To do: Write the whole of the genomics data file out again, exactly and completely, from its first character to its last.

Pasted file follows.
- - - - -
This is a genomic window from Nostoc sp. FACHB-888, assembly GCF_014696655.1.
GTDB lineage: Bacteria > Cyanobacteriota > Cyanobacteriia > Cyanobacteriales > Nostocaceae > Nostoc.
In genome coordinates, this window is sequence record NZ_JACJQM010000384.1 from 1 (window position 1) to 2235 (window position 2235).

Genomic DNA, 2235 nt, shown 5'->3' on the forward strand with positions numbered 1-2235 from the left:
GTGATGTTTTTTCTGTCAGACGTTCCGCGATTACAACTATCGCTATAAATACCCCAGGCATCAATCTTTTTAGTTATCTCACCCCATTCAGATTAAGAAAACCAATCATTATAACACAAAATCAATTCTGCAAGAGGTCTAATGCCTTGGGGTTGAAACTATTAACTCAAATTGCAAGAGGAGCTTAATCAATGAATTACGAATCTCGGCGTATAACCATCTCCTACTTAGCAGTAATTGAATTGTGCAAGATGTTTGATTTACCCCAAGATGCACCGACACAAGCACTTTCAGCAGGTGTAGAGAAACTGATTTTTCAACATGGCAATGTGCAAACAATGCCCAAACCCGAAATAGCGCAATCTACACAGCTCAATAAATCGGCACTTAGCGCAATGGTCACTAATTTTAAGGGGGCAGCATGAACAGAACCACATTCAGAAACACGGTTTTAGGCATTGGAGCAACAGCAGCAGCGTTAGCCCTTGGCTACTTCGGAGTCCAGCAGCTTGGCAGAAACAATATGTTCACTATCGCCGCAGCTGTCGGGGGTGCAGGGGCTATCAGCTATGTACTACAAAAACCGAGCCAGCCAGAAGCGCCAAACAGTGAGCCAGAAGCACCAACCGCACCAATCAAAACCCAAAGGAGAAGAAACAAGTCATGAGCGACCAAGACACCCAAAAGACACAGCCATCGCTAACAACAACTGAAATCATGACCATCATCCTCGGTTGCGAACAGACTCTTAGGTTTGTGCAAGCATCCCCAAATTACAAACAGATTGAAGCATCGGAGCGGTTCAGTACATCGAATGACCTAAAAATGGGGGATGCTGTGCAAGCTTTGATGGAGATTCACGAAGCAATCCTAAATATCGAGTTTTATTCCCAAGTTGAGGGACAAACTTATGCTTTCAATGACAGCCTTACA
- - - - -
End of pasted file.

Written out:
This is a genomic window from Nostoc sp. FACHB-888, assembly GCF_014696655.1.
GTDB lineage: Bacteria > Cyanobacteriota > Cyanobacteriia > Cyanobacteriales > Nostocaceae > Nostoc.
In genome coordinates, this window is sequence record NZ_JACJQM010000384.1 from 1 (window position 1) to 2235 (window position 2235).

Genomic DNA, 2235 nt, shown 5'->3' on the forward strand with positions numbered 1-2235 from the left:
GTGATGTTTTTTCTGTCAGACGTTCCGCGATTACAACTATCGCTATAAATACCCCAGGCATCAATCTTTTTAGTTATCTCACCCCATTCAGATTAAGAAAACCAATCATTATAACACAAAATCAATTCTGCAAGAGGTCTAATGCCTTGGGGTTGAAACTATTAACTCAAATTGCAAGAGGAGCTTAATCAATGAATTACGAATCTCGGCGTATAACCATCTCCTACTTAGCAGTAATTGAATTGTGCAAGATGTTTGATTTACCCCAAGATGCACCGACACAAGCACTTTCAGCAGGTGTAGAGAAACTGATTTTTCAACATGGCAATGTGCAAACAATGCCCAAACCCGAAATAGCGCAATCTACACAGCTCAATAAATCGGCACTTAGCGCAATGGTCACTAATTTTAAGGGGGCAGCATGAACAGAACCACATTCAGAAACACGGTTTTAGGCATTGGAGCAACAGCAGCAGCGTTAGCCCTTGGCTACTTCGGAGTCCAGCAGCTTGGCAGAAACAATATGTTCACTATCGCCGCAGCTGTCGGGGGTGCAGGGGCTATCAGCTATGTACTACAAAAACCGAGCCAGCCAGAAGCGCCAAACAGTGAGCCAGAAGCACCAACCGCACCAATCAAAACCCAAAGGAGAAGAAACAAGTCATGAGCGACCAAGACACCCAAAAGACACAGCCATCGCTAACAACAACTGAAATCATGACCATCATCCTCGGTTGCGAACAGACTCTTAGGTTTGTGCAAGCATCCCCAAATTACAAACAGATTGAAGCATCGGAGCGGTTCAGTACATCGAATGACCTAAAAATGGGGGATGCTGTGCAAGCTTTGATGGAGATTCACGAAGCAATCCTAAATATCGAGTTTTATTCCCAAGTTGAGGGACAAACTTATGCTTTCAATGACAGCCTTACA